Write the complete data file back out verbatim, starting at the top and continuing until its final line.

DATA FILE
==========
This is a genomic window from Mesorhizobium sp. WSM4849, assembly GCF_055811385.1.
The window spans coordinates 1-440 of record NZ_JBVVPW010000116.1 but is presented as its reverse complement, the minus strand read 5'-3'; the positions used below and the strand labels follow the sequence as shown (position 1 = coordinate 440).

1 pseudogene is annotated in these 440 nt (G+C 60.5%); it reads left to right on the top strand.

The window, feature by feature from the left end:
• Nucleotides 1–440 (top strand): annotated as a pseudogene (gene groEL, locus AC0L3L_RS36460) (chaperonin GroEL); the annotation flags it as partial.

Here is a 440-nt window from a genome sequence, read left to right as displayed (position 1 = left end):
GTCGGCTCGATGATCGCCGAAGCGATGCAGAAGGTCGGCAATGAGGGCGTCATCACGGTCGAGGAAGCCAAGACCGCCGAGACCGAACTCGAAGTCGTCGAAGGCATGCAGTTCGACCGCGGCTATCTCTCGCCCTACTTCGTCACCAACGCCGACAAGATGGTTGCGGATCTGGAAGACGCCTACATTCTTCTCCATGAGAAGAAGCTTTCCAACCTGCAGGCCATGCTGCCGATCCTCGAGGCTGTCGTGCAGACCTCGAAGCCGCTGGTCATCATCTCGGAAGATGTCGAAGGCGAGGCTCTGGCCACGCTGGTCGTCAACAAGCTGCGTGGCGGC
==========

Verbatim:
This is a genomic window from Mesorhizobium sp. WSM4849, assembly GCF_055811385.1.
The window spans coordinates 1-440 of record NZ_JBVVPW010000116.1 but is presented as its reverse complement, the minus strand read 5'-3'; the positions used below and the strand labels follow the sequence as shown (position 1 = coordinate 440).

1 pseudogene is annotated in these 440 nt (G+C 60.5%); it reads left to right on the top strand.

The window, feature by feature from the left end:
• Nucleotides 1–440 (top strand): annotated as a pseudogene (gene groEL, locus AC0L3L_RS36460) (chaperonin GroEL); the annotation flags it as partial.

Here is a 440-nt window from a genome sequence, read left to right as displayed (position 1 = left end):
GTCGGCTCGATGATCGCCGAAGCGATGCAGAAGGTCGGCAATGAGGGCGTCATCACGGTCGAGGAAGCCAAGACCGCCGAGACCGAACTCGAAGTCGTCGAAGGCATGCAGTTCGACCGCGGCTATCTCTCGCCCTACTTCGTCACCAACGCCGACAAGATGGTTGCGGATCTGGAAGACGCCTACATTCTTCTCCATGAGAAGAAGCTTTCCAACCTGCAGGCCATGCTGCCGATCCTCGAGGCTGTCGTGCAGACCTCGAAGCCGCTGGTCATCATCTCGGAAGATGTCGAAGGCGAGGCTCTGGCCACGCTGGTCGTCAACAAGCTGCGTGGCGGC